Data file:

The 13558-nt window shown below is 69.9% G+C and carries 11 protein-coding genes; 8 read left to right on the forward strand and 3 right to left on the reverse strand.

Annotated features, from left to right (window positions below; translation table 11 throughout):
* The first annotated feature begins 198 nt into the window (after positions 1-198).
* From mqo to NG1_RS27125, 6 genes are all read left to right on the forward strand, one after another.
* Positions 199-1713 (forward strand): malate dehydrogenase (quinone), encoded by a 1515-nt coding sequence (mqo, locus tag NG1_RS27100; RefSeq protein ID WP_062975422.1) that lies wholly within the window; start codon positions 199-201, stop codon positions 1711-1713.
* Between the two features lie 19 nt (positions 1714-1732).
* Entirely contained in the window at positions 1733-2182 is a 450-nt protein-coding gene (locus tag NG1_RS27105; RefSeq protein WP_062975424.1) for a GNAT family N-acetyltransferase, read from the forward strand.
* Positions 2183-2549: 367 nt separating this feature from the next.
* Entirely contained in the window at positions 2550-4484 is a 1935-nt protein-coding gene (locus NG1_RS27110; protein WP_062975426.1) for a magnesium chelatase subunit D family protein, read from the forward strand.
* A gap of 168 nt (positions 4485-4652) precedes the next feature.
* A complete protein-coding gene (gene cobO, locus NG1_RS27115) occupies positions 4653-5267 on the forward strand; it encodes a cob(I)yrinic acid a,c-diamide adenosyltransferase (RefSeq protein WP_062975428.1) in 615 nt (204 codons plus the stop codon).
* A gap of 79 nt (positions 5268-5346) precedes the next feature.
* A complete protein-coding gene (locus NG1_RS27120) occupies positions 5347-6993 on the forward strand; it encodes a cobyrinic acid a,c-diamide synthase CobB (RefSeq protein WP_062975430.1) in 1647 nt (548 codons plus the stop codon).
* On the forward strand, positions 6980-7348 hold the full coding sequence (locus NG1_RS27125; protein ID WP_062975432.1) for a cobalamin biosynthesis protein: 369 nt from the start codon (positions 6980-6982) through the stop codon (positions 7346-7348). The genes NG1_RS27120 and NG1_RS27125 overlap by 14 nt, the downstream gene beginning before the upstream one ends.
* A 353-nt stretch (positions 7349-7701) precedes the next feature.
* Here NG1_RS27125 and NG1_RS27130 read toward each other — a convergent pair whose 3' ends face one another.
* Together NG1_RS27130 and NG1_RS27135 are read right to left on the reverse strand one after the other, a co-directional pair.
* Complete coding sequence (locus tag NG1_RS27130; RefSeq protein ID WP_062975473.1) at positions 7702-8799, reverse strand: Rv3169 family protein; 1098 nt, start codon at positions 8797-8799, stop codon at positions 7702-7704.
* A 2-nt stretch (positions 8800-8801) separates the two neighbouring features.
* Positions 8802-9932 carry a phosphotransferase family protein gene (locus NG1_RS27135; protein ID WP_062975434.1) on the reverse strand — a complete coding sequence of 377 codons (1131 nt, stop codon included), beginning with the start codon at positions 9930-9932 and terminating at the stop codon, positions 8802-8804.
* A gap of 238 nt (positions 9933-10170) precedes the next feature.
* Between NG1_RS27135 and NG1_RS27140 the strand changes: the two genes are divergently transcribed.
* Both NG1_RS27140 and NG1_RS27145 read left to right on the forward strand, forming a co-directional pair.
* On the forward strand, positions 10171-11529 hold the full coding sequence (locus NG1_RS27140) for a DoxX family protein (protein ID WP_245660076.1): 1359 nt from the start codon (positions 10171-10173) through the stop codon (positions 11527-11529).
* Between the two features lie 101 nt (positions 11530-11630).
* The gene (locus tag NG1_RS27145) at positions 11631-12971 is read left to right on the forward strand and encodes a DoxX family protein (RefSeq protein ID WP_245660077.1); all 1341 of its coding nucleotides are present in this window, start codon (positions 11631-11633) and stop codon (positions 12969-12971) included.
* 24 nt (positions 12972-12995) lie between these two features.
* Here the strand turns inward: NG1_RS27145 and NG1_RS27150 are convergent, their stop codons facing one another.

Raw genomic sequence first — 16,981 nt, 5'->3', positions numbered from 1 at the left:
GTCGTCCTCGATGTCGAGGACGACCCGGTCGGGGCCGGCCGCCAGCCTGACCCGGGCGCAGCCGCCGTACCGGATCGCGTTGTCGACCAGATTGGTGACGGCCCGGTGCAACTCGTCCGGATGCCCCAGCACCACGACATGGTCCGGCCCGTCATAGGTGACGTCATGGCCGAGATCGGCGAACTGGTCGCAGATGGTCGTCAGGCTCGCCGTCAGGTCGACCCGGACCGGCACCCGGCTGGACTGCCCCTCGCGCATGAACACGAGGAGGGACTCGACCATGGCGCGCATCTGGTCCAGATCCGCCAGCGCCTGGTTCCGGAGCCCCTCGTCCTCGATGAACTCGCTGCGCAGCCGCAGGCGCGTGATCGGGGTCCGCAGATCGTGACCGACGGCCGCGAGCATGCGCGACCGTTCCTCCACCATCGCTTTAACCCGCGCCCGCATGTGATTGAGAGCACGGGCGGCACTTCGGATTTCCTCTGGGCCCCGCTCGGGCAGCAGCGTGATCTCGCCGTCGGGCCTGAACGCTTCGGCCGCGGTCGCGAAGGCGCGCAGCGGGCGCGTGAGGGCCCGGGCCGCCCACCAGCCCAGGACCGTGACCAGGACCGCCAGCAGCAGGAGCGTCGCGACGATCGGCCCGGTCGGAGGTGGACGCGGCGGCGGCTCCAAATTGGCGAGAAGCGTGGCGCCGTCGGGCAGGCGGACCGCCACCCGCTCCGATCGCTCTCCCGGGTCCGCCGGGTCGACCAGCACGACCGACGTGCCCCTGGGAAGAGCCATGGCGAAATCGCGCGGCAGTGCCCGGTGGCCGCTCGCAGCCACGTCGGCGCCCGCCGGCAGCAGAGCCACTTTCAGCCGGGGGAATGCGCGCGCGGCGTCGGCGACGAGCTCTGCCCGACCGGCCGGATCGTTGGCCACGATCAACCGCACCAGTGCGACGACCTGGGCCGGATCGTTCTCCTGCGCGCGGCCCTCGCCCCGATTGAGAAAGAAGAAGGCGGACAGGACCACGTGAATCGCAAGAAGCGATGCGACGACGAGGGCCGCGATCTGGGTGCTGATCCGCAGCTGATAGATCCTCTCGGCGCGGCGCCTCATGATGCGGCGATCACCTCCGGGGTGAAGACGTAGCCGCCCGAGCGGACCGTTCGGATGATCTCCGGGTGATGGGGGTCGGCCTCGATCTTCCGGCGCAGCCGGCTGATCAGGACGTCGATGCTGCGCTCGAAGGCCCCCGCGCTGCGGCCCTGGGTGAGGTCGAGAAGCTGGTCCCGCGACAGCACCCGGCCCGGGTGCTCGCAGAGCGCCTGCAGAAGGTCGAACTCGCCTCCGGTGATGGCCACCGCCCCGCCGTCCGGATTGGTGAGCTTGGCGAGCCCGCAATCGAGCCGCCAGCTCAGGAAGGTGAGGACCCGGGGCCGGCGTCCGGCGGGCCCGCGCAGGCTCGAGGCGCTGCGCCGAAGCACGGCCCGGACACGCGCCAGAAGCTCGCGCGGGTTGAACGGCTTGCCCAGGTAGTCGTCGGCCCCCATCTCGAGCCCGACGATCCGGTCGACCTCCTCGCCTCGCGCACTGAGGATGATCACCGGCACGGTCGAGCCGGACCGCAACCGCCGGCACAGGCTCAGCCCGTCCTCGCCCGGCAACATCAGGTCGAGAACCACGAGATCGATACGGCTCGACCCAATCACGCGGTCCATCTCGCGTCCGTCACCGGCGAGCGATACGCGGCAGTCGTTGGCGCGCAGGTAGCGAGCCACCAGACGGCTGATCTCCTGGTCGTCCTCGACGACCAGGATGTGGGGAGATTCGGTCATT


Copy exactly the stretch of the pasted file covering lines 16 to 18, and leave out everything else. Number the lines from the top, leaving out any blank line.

* Here NG1_RS27125 and NG1_RS27130 read toward each other — a convergent pair whose 3' ends face one another.
* Together NG1_RS27130 and NG1_RS27135 are read right to left on the reverse strand one after the other, a co-directional pair.
* Complete coding sequence (locus tag NG1_RS27130; RefSeq protein ID WP_062975473.1) at positions 7702-8799, reverse strand: Rv3169 family protein; 1098 nt, start codon at positions 8797-8799, stop codon at positions 7702-7704.